Super Pacs Kick GOP Candidates Where it Hurts

Actually, for a despicable, anti-democratic ruling from the ditto Supreme Court, the case known as Citizens United, which stripped almost all efforts to curb political contributions by non citizens (e.g. corporations), has had a wonderful first set of victims:  the GOP pols who overwhelmingly thought it was a great idea.

Mitt Romney won the Iowa caucus with the help of an ominous new trend in politics called the “Tony Soprano strategy“: Let your unnamed friends pummel your enemies while you keep your hands clean.

The Iowa race was a national showcase for the power of a relatively new type of political action committee, known as super PACs, independent groups that are allowed unlimited donations from corporations and individuals.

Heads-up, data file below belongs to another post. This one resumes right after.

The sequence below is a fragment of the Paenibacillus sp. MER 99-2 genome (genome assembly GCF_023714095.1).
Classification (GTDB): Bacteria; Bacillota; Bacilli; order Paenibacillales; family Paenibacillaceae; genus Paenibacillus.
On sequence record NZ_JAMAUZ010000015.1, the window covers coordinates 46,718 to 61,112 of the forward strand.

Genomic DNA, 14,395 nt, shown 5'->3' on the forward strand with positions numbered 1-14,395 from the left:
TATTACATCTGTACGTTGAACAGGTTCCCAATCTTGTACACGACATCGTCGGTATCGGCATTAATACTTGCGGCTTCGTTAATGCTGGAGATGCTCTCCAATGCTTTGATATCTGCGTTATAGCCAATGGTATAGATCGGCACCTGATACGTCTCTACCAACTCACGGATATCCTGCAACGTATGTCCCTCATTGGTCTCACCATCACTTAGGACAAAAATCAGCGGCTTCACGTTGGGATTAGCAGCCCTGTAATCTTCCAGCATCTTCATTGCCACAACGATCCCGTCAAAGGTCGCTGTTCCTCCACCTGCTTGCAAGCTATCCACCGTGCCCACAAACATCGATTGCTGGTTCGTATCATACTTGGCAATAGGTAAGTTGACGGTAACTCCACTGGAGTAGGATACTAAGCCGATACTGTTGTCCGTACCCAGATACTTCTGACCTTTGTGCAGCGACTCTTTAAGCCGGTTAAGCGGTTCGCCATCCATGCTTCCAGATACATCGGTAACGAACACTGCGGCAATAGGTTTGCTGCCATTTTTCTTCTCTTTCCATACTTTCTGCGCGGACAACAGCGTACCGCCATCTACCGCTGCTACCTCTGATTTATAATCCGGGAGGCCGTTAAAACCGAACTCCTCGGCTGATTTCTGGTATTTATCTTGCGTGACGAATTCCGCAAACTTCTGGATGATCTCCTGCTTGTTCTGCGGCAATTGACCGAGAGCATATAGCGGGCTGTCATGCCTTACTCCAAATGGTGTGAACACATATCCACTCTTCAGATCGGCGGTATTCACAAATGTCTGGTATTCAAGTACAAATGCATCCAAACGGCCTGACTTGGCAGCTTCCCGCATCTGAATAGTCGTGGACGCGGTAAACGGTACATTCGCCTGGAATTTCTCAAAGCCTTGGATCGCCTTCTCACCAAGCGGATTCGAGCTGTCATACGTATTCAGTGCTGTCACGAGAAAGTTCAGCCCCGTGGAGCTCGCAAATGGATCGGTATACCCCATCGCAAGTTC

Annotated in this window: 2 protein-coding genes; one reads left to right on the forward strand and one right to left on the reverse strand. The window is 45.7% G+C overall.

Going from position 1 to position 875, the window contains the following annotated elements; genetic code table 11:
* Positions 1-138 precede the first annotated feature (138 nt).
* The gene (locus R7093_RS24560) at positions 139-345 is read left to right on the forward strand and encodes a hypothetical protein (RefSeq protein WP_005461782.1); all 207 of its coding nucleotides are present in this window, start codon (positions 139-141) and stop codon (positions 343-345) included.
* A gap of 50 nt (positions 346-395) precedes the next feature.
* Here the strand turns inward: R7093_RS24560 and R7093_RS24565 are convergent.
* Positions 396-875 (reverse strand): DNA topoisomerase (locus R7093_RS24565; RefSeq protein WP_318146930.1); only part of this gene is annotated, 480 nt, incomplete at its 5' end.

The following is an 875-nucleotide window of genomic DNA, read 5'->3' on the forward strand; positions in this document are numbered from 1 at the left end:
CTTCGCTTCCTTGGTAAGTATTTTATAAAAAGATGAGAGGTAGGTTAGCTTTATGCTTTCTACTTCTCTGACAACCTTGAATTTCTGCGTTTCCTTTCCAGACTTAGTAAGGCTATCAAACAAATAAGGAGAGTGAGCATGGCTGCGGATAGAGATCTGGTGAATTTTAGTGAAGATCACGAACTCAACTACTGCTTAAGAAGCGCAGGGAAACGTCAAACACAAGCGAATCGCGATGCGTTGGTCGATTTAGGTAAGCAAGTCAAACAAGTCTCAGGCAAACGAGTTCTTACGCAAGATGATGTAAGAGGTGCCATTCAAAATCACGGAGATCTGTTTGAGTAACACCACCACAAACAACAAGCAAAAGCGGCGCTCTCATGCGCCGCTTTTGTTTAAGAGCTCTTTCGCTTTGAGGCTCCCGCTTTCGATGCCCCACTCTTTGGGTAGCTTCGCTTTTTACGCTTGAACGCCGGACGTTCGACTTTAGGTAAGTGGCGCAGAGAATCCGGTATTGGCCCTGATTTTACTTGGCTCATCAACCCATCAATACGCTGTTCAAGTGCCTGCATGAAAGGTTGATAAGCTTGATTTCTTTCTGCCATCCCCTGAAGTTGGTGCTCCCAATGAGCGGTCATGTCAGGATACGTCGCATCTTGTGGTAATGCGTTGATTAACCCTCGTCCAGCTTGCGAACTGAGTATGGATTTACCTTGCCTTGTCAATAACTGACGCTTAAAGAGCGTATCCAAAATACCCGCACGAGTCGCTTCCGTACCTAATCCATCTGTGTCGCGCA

Such groups are going to continue to reshape the Republican race this year because federal election rules don’t require them to reveal their donors until Jan. 31 – the day of the Florida primary and after voters in Iowa, New Hampshire and South Carolina have cast ballots.

…  Hard-hitting TV ads funded by the group sank the campaign of onetime Iowa front-runner Newt Gingrich with a $4.1 million onslaught of TV ads in the final weeks before the caucuses. The former House speaker finished a distant fourth Tuesday, with half as many votes as Romney.

It couldn’t have happened to a nastier guy….

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